Strike by Bahrain prisoners worries Amnesty

The rights group Amnesty International has expressed concern about the fate of around 200 prisoners in Bahrain who have been on hunger strike for the past 10 days.

    The protestors are 'gravely ill'

    "Amnesty International is concerned about the possible deterioration in the health conditions of the striking prisoners," the London-based group said.

    The common law detainees, held in the Jaw prison, are protesting against "ill-treatment and lack of access to lawyers and human rights organisations," it added.

    "Medical treatment should be immediately provided to the prisoners, especially those with deteriorating health condition ... Prisoners should have immediate access to lawyers and human rights organisations."

    Amnesty said there were reports that one hunger striker, named as Yasir Makki, had died in prison earlier this year after authorities failed to provide medical treatment in time.

    The number two of the Bahrain Centre for Human Rights, Nabil Rajab, said last Saturday that his organisation had asked the interior ministry to allow BCHR members to visit the prison, but to no avail.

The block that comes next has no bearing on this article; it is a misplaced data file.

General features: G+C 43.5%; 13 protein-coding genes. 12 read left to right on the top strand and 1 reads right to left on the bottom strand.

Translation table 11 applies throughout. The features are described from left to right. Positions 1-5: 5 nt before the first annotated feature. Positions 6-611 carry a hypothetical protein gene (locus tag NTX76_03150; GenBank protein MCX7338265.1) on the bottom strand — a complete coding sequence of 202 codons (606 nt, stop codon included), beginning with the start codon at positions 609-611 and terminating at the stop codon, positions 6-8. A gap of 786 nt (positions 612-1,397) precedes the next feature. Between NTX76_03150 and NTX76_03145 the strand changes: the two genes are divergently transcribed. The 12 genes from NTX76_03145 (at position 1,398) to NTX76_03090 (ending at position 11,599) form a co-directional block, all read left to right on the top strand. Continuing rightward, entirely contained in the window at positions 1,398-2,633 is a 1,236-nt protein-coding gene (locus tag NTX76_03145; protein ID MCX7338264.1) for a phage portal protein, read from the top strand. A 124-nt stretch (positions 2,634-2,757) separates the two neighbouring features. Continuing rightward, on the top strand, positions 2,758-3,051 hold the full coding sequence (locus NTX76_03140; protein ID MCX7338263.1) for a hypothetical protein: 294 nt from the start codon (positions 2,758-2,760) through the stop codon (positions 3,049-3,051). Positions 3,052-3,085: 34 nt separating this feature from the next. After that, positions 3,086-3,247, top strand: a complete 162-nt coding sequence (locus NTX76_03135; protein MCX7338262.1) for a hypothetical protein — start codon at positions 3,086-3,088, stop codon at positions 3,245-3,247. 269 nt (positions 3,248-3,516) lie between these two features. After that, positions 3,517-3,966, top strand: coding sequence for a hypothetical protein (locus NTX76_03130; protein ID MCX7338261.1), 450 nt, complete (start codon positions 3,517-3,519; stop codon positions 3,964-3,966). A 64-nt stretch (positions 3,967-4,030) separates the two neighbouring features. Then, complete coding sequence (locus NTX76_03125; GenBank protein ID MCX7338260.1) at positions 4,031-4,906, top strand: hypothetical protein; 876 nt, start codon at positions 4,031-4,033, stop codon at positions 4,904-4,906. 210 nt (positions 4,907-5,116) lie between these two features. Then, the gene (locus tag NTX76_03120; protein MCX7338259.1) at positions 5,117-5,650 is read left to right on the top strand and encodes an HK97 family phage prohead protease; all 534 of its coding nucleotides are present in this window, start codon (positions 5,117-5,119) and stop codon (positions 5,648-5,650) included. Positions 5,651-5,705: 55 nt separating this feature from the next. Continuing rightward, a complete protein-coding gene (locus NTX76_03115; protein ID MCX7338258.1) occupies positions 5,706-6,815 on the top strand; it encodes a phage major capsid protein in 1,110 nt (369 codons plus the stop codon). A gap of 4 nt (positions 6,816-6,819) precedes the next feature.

At the time, one prisoner, reached via mobile phone, told Agence France Presse a dozen strikers were gravely ill.

    Detainees in Jaw prison have already staged two hunger strikes this year, in January and April, to demand better conditions.

    SOURCE: Agencies


    YOU MIGHT ALSO LIKE

    Survivor stories from Super Typhoon Haiyan

    Survivor stories from Super Typhoon Haiyan

    The Philippines’ Typhoon Haiyan was the strongest storm ever to make landfall. Five years on, we revisit this story.

    How Moscow lost Riyadh in 1938

    How Moscow lost Riyadh in 1938

    Russian-Saudi relations could be very different today, if Stalin hadn't killed the Soviet ambassador to Saudi Arabia.

    We Are Still Here: A Story from Native Alaska

    We Are Still Here: A Story from Native Alaska

    From Qatar to Alaska, a personal journey exploring what it means to belong when your culture is endangered.